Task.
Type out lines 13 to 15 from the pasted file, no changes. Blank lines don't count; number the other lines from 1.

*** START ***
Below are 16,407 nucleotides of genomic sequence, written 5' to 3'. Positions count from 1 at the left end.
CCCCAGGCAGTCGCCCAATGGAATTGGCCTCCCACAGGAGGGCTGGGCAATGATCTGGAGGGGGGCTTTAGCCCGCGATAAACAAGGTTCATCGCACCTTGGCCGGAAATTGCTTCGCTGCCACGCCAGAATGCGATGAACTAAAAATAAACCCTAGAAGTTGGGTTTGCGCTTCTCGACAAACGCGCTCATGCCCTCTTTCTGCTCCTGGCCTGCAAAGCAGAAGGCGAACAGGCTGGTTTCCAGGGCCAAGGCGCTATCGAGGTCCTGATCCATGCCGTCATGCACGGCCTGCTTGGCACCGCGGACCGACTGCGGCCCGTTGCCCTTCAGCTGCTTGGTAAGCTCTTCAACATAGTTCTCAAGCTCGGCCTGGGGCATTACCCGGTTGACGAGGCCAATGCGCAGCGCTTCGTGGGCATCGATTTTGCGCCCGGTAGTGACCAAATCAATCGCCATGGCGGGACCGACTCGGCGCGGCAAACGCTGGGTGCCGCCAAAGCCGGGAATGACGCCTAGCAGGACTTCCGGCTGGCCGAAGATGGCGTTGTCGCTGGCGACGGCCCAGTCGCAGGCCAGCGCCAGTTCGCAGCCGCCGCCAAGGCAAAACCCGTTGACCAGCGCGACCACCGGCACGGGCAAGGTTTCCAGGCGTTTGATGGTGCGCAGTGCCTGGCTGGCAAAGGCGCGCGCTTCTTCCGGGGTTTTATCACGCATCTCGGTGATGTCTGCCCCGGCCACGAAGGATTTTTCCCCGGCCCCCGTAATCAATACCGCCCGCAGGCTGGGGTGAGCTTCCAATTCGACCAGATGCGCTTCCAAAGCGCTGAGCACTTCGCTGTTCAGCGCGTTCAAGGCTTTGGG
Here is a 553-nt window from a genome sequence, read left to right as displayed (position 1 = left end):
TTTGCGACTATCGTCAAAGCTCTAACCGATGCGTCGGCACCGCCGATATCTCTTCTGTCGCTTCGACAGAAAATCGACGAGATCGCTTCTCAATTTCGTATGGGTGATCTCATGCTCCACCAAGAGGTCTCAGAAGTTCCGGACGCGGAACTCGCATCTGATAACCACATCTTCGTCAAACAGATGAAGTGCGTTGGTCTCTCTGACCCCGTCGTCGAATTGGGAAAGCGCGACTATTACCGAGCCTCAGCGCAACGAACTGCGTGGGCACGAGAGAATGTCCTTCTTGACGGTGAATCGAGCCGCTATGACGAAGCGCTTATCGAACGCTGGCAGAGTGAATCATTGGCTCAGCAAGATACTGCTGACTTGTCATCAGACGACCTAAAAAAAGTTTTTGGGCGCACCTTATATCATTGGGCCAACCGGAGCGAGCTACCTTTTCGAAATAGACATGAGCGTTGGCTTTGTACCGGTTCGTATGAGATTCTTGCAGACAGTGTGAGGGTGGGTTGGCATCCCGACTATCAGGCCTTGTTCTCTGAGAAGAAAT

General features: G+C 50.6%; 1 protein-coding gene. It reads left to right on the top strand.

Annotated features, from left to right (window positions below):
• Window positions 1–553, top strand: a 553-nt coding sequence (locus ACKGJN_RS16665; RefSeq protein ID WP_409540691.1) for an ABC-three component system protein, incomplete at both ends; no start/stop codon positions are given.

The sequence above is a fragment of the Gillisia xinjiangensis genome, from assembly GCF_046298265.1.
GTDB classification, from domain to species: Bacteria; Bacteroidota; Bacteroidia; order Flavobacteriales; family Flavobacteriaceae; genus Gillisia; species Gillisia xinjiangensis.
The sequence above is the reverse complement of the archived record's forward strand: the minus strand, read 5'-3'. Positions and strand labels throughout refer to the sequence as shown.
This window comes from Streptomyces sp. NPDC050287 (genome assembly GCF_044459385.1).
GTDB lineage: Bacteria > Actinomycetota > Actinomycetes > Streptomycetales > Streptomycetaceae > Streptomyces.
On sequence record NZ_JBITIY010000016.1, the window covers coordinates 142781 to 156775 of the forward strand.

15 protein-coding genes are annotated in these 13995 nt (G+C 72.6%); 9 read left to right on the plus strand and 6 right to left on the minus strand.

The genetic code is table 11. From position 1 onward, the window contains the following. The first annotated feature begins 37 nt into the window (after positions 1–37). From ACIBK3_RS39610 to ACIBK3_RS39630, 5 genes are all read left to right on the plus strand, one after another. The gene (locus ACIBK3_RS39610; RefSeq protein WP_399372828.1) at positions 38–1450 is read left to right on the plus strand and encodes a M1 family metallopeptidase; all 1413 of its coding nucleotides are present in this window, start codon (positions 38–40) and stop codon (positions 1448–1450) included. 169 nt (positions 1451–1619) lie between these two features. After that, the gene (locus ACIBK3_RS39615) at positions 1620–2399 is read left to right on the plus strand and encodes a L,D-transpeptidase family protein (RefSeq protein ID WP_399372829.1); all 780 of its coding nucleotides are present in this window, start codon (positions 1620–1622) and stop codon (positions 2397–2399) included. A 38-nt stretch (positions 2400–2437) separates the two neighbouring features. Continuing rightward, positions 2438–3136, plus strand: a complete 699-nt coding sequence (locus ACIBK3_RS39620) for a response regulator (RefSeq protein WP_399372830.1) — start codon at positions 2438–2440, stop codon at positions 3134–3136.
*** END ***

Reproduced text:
On sequence record NZ_JBITIY010000016.1, the window covers coordinates 142781 to 156775 of the forward strand.

15 protein-coding genes are annotated in these 13995 nt (G+C 72.6%); 9 read left to right on the plus strand and 6 right to left on the minus strand.

The genetic code is table 11. From position 1 onward, the window contains the following. The first annotated feature begins 37 nt into the window (after positions 1–37). From ACIBK3_RS39610 to ACIBK3_RS39630, 5 genes are all read left to right on the plus strand, one after another. The gene (locus ACIBK3_RS39610; RefSeq protein WP_399372828.1) at positions 38–1450 is read left to right on the plus strand and encodes a M1 family metallopeptidase; all 1413 of its coding nucleotides are present in this window, start codon (positions 38–40) and stop codon (positions 1448–1450) included. 169 nt (positions 1451–1619) lie between these two features. After that, the gene (locus ACIBK3_RS39615) at positions 1620–2399 is read left to right on the plus strand and encodes a L,D-transpeptidase family protein (RefSeq protein ID WP_399372829.1); all 780 of its coding nucleotides are present in this window, start codon (positions 1620–1622) and stop codon (positions 2397–2399) included. A 38-nt stretch (positions 2400–2437) separates the two neighbouring features. Continuing rightward, positions 2438–3136, plus strand: a complete 699-nt coding sequence (locus ACIBK3_RS39620) for a response regulator (RefSeq protein WP_399372830.1) — start codon at positions 2438–2440, stop codon at positions 3134–3136.